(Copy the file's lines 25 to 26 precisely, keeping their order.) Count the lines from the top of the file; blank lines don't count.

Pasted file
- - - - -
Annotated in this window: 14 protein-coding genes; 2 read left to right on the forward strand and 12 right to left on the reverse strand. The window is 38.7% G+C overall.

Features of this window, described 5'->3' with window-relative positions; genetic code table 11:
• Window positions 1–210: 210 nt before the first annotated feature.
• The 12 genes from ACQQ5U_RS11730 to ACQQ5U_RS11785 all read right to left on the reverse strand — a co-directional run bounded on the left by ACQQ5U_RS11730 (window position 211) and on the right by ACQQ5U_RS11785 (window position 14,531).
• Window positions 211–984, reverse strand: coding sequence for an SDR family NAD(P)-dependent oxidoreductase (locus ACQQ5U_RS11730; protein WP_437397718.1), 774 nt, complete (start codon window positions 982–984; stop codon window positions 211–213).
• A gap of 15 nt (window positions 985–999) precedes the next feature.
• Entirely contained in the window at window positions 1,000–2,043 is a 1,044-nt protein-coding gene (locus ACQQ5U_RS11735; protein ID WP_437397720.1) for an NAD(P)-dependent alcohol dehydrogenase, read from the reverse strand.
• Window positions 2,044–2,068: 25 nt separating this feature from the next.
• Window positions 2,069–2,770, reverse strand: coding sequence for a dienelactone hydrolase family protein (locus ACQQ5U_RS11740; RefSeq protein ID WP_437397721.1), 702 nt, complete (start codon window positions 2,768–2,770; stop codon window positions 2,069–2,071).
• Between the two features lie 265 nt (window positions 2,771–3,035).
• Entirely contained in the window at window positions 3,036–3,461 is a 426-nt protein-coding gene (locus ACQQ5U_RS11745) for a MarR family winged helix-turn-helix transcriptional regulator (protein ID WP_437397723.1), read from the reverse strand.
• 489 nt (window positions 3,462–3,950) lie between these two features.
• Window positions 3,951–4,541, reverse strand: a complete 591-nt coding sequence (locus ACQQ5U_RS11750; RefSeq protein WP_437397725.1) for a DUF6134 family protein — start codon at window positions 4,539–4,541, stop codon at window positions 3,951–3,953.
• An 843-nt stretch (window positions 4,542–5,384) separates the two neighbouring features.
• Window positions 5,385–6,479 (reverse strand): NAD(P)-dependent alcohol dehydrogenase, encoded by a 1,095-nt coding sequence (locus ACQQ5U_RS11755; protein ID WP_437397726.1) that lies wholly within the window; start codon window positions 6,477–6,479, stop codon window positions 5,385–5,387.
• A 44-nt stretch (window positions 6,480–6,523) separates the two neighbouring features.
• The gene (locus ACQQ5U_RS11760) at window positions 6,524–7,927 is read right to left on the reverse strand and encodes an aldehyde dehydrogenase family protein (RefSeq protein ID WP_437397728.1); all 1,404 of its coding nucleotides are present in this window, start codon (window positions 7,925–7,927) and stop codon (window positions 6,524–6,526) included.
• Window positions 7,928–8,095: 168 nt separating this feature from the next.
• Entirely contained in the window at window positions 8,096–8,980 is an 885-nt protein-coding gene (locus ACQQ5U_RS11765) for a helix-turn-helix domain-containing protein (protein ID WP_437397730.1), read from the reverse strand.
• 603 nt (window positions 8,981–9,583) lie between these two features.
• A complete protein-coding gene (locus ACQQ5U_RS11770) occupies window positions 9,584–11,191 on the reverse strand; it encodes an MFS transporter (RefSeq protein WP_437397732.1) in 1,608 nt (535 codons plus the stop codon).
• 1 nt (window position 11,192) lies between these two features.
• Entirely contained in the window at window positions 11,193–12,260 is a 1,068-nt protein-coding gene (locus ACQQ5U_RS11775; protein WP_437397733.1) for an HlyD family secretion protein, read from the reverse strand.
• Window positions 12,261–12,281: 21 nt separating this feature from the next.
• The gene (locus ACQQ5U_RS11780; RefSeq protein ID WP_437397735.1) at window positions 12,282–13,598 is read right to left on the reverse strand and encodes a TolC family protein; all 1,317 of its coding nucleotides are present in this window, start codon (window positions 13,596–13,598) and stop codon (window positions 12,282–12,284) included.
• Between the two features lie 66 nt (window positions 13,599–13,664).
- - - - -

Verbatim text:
• The gene (locus ACQQ5U_RS11780; RefSeq protein ID WP_437397735.1) at window positions 12,282–13,598 is read right to left on the reverse strand and encodes a TolC family protein; all 1,317 of its coding nucleotides are present in this window, start codon (window positions 13,596–13,598) and stop codon (window positions 12,282–12,284) included.
• Between the two features lie 66 nt (window positions 13,599–13,664).